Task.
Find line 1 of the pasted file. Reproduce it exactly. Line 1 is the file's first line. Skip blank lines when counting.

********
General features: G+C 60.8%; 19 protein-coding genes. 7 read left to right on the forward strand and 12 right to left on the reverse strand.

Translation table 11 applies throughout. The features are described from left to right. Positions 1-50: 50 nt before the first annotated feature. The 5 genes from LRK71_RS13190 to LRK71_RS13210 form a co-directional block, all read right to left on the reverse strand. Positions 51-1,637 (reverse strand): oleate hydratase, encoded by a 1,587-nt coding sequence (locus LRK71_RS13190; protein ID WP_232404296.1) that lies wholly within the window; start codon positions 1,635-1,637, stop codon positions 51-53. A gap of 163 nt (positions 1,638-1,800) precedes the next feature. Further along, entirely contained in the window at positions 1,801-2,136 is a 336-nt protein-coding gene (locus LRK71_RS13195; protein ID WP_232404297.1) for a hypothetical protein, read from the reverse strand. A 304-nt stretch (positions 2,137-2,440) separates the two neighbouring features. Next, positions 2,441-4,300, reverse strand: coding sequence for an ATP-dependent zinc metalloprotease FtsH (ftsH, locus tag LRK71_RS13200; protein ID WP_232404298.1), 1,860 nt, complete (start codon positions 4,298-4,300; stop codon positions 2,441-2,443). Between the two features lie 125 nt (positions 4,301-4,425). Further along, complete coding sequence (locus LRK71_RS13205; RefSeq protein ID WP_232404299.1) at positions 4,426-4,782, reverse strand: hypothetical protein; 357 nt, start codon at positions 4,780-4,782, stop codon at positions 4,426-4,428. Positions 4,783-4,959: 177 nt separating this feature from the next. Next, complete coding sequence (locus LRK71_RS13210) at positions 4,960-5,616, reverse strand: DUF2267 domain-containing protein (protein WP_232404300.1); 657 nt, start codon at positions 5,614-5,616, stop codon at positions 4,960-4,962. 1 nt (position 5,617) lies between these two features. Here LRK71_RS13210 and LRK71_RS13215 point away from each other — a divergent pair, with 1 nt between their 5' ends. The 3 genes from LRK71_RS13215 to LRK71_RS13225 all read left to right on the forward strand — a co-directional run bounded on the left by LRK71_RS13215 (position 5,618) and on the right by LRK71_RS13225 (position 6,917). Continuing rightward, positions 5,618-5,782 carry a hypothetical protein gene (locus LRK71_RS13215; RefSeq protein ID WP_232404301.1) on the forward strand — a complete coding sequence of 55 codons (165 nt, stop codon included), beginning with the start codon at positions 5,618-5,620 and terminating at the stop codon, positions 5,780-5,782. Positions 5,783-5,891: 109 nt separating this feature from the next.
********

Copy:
General features: G+C 60.8%; 19 protein-coding genes. 7 read left to right on the forward strand and 12 right to left on the reverse strand.